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A Brief History of the Royal Mint

A Brief History of the Royal Mint

Bath Spa Capital sells a large number of British proof gold coins struck by the Royal Mint (who also make all of Britain's circulation coinage from two pounds through to pennies). 

The Royal Mint traces its origins to the 9th century CE when King Alfred the Great (871 - 886) sought to establish a more organised and controlled coinage system. Prior to this, coins were minted by various regional authorities, resulting in inconsistent quality and standards. Alfred established a central mint, possibly in Winchester (then capital of England), which became the precursor to the Royal Mint.

Silver penny of Alfred the Great with LONDONIA monogram on the reverse. 
Image courtesy of the Royal Mint Museum

Following the Norman Conquest of England in 1066, William the Conqueror recognised the importance of maintaining control over coinage. In 1279, King Edward I established the first official mint within the Tower of London. The minting process took place in a specialised area known as the Mint House.

Over time, the Royal Mint expanded its operations beyond the Tower of London. It established additional mints across the country, such as those in Bristol, York, and Exeter, to meet the growing demand for coinage. However, during the English Civil War in the 17th century, the Mint faced financial difficulties, leading to its temporary privatisation in 1649. It was later restored to royal control in 1660.

One of the significant milestones in the history of the Royal Mint was the Great Recoinage of 1696. Isaac Newton, renowned physicist and mathematician, held the position of Master of the Mint at the time. He implemented a comprehensive reform of the coinage system to address widespread counterfeiting and debasement. The recoinage involved recalling old coins and issuing new, standardised “milled” coins of higher quality, which helped restore public confidence in the currency. 

Isaac Newton renowned scientist and Master of the Mint from 1696 - 1727 
Image courtesy of the Royal Mint museum

The Industrial Revolution in the late 18th century brought technological advancements that impacted the Royal Mint. Steam-powered machinery was introduced, replacing manual labour and improving efficiency. Innovations such as steam-powered coining presses and improved methods for assaying and testing precious metals revolutionised the minting process.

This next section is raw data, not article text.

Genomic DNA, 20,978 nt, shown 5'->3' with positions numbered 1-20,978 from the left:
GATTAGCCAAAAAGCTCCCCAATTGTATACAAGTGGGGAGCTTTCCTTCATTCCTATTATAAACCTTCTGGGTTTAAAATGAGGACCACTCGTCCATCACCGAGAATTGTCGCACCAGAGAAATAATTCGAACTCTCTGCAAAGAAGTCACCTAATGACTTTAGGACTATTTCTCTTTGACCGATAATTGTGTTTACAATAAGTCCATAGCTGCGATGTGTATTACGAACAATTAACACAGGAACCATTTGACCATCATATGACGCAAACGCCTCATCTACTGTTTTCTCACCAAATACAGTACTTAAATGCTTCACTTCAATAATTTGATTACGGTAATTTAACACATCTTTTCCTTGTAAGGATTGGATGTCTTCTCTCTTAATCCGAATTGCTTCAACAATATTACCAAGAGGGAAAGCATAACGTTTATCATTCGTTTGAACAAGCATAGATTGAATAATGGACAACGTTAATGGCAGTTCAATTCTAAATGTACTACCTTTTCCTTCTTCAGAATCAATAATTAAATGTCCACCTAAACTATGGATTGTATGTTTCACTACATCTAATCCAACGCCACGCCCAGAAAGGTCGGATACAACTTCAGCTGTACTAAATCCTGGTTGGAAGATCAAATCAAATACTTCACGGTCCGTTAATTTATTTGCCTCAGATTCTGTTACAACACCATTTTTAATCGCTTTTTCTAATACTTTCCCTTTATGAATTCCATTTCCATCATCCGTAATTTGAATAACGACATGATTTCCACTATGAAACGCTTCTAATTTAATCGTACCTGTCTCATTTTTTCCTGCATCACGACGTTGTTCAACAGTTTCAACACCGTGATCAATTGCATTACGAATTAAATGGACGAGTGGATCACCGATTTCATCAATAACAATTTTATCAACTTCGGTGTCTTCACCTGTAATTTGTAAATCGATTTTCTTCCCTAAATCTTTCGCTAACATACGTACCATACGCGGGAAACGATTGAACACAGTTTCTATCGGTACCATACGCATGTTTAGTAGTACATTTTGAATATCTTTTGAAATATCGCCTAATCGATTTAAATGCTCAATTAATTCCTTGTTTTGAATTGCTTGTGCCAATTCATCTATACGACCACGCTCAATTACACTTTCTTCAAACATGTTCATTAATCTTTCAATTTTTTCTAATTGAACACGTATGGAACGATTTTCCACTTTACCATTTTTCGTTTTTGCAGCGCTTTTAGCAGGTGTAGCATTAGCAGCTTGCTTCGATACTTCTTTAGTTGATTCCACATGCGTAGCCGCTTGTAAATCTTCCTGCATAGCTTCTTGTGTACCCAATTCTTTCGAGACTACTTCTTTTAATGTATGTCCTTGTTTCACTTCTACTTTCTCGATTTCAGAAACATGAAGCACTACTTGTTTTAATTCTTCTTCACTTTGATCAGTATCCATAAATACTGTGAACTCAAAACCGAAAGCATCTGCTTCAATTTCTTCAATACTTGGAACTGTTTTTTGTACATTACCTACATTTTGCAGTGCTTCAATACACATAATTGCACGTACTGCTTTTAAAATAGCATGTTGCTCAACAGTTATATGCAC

In 1810, the Royal Mint moved from the Tower of London to new purpose-built premises on Tower Hill. The new location provided a larger space and better facilities for expanding operations. It was equipped with modern machinery and technologies, further enhancing the mint's capacity to produce high-quality coins.

In 1971, the United Kingdom decimalised its currency, transitioning from the old system of pounds, shillings, and pence to a decimal system based on 100 pence to the pound. The Royal Mint played a vital role in producing the new decimal coins that were introduced. The decimalisation process required the creation of new designs, denominations, and sizes of coins, as well as the withdrawal of the old currency.
Newspaper dated 15th February 1971, the day of decimalisation, or D-Day

Today, the Royal Mint continues to operate as an important institution in the United Kingdom. It produces circulating coins, commemorative coins, and medals, often featuring significant events, anniversaries, or notable figures. In addition, it plays a significant role in the gold market, producing the limited mintage gold proof coins Bath Spa Capital offers. 

These limited mintage proof coins can be purchased in our online store by CLICKING HERE

*Please note. Any information relating to the past performance of an investment is not a guide to future performance. Values can fall as well as rise and you may not get back the original amount invested. Bath Spa Capital Limited is not authorised to offer investment or tax advice*

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